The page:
He said he’s held a variety of roles in operations, quality, logistics, and sales. Among them, working in ferrous and nonferrous, electronics, 10 years growing PADNOS’ plastics division, and currently serving as vice president of ferrous.

“So 21 years later, here we are,” he said.

Hydro aluminum sorting JV

One big development on the nonferrous side in aluminum is a recently announced joint venture with Norway-based Norsk Hydro that was announced at the end of November.

Many consumers have been moving away from primary aluminum to meet carbon-reduction goals and sustainability goals, Knibbe said.

The partnership is at PADNOS’ Grandville, Mich., location and employs the aluminum producer’s “alusort” technology. Already used in Europe, and for the first time used in the US, the technology can sort both prime and post-consumer aluminum alloys, he said.

“It allows us to sort the mixed alloys of aluminum into specific commodities and specific grades,” Knibbe said, noting that PADNOS will be focused on the post-consumer side.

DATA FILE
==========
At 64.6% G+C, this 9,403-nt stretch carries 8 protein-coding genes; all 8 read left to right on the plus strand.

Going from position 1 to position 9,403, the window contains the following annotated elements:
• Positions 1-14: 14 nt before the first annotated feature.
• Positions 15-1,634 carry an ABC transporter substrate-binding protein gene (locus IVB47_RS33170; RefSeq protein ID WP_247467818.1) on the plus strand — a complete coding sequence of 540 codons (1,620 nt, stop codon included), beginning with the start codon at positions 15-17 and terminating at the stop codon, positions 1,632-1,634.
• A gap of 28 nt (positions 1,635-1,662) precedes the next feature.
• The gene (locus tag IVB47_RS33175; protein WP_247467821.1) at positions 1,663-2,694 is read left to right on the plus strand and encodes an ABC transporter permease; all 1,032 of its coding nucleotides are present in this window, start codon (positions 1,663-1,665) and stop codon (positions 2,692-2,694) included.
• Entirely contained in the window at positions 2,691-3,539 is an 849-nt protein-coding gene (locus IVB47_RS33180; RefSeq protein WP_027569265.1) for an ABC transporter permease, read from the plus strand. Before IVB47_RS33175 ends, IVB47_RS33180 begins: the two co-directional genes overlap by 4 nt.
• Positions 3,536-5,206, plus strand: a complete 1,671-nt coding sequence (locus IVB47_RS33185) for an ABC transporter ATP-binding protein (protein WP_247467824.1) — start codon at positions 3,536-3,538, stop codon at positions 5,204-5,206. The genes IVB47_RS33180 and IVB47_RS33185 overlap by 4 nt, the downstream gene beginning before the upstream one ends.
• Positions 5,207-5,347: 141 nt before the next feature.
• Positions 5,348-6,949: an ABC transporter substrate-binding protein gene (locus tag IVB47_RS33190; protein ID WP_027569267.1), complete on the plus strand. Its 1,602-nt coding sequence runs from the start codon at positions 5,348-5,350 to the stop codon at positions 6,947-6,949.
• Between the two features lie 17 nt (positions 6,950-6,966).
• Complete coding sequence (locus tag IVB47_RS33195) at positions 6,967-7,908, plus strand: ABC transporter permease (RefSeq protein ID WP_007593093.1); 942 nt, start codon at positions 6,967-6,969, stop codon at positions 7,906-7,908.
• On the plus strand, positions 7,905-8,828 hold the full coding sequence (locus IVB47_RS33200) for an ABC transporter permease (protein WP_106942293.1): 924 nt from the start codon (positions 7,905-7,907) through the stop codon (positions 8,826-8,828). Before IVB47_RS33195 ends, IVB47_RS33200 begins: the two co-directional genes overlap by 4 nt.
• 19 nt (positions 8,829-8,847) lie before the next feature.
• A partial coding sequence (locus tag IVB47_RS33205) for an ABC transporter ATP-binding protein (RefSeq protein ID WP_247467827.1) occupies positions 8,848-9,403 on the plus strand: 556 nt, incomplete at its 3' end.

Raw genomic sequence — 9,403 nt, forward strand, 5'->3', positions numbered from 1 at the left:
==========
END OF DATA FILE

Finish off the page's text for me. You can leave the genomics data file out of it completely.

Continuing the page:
“It will allow us to fulfill the growing need for low-carbon and high-quality recycled aluminum for the billet makers and also for coil manufacturers,” commented Knibbe.

“That’s the future of the aluminum recycling industry, and we’re currently installing the actual physical equipment,” he added.

He said the venture is a good match for the companies. “Both of our firms desired more reduced-carbon solutions and to make a positive impact on the world.”

Ferrous advances

Asked if there could be similar technological improvements on the ferrous side, Knibbe said, “Absolutely.”

One area he pointed out won’t be unfamiliar: Artificial Intelligence (AI). Knibbe said PADNOS is using AI “to recognize and help us sort and segregate materials.” More can’t be shared at this time, he said.

It’s more than just the ChatGPT, Knibbe stressed. “The industrial side of it is going to be a game-changer. I think that will be helpful and will be used on the ferrous side.”

Trends in scrap

An upcoming trend Knibbe highlighted is pent-up auto demand. “There are many people that did not buy a vehicle, and they need to,” Knibbe said.